Distance education programs can offer quality and academic intensity, but they also can be shams. As the Latin warning caveat emptor suggests, those contemplating distance education or satellite campus study – even on-campus programs – need to ask the right questions
Caveat emptor (Buyer beware)
Scribes Stacy St. Clair and Jodi S. Cohen of The Chicago Tribune recently reported claims that the Chicago School of Professional Psychology’s Los Angeles satellite campus is offering second-rate educational experiences. The Tribune noted the use of the moniker “inferior degree mill”. The special circumstances of satellite campus offerings require that the “distance” from on-campus offerings, and the impact of distance on quality, must be investigated by the student. Institutional disingenuousness abounds.
On-line delivery warrants an even more careful, almost microscopic, look. As with satellite programs, on-line offerings can be craftily configured to look like something they are not. A corollary to this truism is that in such environments the strengths and weaknesses of faculty, staff, and offerings can be more visible, not less. On-line courses are “frozen sections” — educational biopsies — not hiding places. Ask the leaders of Corinthian Colleges: As Joe Louis quipped, “You can run, but you can’t hide.” For a searing indictment of Corinthian Colleges see a July 24th Consumerist piece by Ashlee Kieler.
Another truism — an excellent face-to-face teacher can be excellent on-line. Students can review what is presented over and over again; expose the teaching to family and friends for critical commentary and insight without distraction of “beer and circus.” All of this brings academic excellence into brilliant focus. Alternatively, a poor teacher on-site is likely more exposed on-line as flaws are potentially exaggerated through careful assessment: America’s Funniest Home Videos in the higher education environment. Not so “funny” at two or three thousand dollars for one course.
Students pondering study, particularly in non-traditional, on-line, or satellite campus offerings should ask tough questions:
Are the institution and the degree being offered accredited? Make sure the institutional and/or on-line offerings are legitimate and accredited. It is possible for an off-campus or on-line offering to lack appropriate accreditation although the on-campus one meets it. Deceptive leaders may not be transparent regarding these significant anomalies.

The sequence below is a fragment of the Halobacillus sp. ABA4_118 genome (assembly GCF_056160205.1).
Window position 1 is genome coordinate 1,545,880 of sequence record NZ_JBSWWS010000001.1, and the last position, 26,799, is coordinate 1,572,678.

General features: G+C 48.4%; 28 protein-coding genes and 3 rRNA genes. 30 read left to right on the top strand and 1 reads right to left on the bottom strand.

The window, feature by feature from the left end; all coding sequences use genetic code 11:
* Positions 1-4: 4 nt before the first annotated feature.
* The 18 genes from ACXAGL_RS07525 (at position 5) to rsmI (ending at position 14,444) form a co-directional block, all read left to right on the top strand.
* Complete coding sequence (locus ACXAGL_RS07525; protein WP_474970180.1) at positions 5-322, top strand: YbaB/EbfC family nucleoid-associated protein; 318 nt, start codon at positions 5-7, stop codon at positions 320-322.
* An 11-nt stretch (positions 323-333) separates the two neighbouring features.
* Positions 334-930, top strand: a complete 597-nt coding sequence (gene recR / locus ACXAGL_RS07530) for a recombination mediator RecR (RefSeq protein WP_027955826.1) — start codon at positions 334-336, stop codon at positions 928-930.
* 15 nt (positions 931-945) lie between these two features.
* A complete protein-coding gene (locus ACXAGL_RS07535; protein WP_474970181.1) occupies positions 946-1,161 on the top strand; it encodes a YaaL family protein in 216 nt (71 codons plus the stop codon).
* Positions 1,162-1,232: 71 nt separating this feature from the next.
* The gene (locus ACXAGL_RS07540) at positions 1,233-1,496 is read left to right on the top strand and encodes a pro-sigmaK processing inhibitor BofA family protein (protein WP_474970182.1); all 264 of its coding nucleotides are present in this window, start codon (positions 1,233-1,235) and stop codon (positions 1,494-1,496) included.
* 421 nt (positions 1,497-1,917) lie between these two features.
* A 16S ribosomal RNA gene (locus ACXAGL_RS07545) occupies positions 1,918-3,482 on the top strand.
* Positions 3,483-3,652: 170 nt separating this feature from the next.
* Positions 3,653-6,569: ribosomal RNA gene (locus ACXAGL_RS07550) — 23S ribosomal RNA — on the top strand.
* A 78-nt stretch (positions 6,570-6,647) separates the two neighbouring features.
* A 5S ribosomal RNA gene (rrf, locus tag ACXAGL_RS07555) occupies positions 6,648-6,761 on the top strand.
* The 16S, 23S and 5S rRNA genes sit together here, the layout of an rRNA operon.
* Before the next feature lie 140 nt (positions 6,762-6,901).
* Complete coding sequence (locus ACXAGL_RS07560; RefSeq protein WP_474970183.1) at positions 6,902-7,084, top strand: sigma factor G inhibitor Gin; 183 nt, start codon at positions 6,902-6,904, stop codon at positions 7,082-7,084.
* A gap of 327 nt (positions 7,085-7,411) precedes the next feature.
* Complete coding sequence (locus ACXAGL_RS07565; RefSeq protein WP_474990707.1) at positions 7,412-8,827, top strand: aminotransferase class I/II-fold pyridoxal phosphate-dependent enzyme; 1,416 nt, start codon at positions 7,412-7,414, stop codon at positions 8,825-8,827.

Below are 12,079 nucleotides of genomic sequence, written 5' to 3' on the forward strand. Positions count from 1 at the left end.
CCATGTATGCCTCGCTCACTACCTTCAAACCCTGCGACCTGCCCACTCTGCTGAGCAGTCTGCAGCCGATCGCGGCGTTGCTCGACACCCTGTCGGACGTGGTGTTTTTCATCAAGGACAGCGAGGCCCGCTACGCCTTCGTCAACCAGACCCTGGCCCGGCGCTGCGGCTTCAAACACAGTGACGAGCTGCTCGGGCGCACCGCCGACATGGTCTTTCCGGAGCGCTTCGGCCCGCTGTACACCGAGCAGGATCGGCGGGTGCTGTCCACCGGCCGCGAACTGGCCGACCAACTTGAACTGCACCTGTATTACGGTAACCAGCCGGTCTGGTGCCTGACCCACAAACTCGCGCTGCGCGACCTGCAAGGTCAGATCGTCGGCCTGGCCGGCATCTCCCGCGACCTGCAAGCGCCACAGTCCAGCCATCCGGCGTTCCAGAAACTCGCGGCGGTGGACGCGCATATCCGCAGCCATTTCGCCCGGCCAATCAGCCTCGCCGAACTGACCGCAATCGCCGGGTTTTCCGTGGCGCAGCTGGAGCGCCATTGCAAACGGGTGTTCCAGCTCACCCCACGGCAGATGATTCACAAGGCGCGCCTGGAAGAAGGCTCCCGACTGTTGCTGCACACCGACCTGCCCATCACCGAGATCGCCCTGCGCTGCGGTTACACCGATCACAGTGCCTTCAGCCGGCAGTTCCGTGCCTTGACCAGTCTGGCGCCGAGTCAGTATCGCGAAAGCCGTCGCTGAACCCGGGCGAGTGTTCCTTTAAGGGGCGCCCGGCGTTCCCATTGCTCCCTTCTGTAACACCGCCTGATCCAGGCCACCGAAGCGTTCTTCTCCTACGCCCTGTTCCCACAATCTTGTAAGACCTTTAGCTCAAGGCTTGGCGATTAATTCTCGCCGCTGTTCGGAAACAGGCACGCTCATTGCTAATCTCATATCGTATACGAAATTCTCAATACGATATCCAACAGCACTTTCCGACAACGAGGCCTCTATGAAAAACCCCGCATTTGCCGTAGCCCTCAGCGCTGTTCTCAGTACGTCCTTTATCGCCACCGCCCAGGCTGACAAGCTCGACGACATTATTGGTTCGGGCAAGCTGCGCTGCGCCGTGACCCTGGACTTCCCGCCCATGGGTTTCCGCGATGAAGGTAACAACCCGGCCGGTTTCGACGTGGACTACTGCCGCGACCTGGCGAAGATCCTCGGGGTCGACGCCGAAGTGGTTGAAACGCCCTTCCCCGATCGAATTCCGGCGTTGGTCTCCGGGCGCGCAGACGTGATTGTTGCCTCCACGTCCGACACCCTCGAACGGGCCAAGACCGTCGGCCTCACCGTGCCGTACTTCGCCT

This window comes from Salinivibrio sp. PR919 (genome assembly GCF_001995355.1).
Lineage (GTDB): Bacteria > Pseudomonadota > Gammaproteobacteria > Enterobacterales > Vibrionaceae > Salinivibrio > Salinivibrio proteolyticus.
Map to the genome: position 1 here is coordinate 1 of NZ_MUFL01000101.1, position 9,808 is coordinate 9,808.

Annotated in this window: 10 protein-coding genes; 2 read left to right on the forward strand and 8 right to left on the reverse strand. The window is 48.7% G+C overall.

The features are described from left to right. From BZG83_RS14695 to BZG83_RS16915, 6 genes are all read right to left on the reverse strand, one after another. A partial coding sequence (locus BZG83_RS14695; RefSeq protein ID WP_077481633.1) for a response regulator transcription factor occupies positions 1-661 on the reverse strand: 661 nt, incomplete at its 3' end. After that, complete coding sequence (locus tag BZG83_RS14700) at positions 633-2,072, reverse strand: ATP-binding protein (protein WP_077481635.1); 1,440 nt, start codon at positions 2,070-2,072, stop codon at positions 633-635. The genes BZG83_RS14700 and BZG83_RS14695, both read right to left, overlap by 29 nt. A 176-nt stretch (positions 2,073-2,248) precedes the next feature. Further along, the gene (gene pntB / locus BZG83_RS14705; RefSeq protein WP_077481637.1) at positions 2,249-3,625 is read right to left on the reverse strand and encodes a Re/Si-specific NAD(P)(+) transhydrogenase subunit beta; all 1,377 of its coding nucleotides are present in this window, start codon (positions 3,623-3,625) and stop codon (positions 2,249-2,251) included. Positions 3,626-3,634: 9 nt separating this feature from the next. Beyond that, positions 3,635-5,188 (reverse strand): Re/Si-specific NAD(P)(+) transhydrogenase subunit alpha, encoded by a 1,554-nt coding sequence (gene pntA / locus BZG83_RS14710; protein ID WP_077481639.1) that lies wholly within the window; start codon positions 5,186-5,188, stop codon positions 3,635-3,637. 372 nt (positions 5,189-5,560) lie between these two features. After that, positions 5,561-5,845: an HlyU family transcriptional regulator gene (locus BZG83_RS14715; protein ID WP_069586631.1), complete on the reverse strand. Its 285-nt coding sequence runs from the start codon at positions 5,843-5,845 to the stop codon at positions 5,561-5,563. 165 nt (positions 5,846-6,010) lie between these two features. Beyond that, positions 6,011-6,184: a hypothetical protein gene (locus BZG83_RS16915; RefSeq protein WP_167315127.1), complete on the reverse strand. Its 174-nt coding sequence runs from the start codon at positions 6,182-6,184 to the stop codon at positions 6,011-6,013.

Are the degree and course of study valuable to me? Because many universities are cash-strapped, the value of degrees has been oversold; student enrollments are fading in response to demographic changes; and distance education can be offered in a less than transparent mode: Make sure that those who teach on-line meet the same screening requirements as faculty who teach on-campus. There is increasing financial pressure at universities to place surrogates, not faculty, to correspond, grade, and interact as subject matter experts (faculty) with distance education students. On-campus slights-of-hand are more obvious, while in a guileful distance education environment a slipshod, second-rate experience might appear satisfactory, especially to the uninitiated.
What does the program cost and why? Paying more for the same courses in the on-line environment as in the on-campus environment is a red flag. Institutions argue that the convenience and asynchronous availability of distance education courses is worth a little extra. On-line courses, due to amortization of intellectual content, tend to cost less to deliver after being developed, road-tested, and perfected. “Profits” from distance education programs are frequently used to subsidize ineffective leadership and management of on-campus people and programs.
Distance education is not a financial panacea. Deans and department chairs are often rewarded for putting more courses on-line by allowing the “profit” of those courses to be maintained at the college or department level. This sounds good but may lead to abuse if a shortsighted, so-called “business” practice provides low-cost and low-quality. My experience suggests on-line courses require equal work of good faculty, not less. Substandard offerings by substandard faculty, delivered with substandard management and leadership, to bewildered and cheated students has no upside.
What are the requirements for enrollment? Do not to be lured into a distance education setting if you are told it will be easier. The opposite may be true. The courses rely on self-discipline and motivation. The on-campus peer groups that provide face-to-face conversation, lamentation, and prognostication, do not similarly exist with on-line cohorts. Having coffee while trying to figure out what the instructor is talking about has value. To be sure, chat-rooms and email strings have value too, but of a different kind.
Distance education programs are appealing especially because the enrollment process is so easy. It is like buying a pair of shoes on-line: click, add to the cart, click, provide means of payment. Free returns if they don’t fit. Not so in higher education. Admission processes exist but frequently at reduced levels of rigor. Students may be committed, but it’s not always clear to what, to whom, or why. The same caveats apply equally to the Chicago School of Professional Psychology and Corinthian Colleges.
Higher educational institutions in every manifestation need to do a better job of making the quality of on-site, satellite campus, and on-line programs compatible. If what is being offered anywhere, by any means, is second-rate, beware: it’s not worth a dime on the dollar.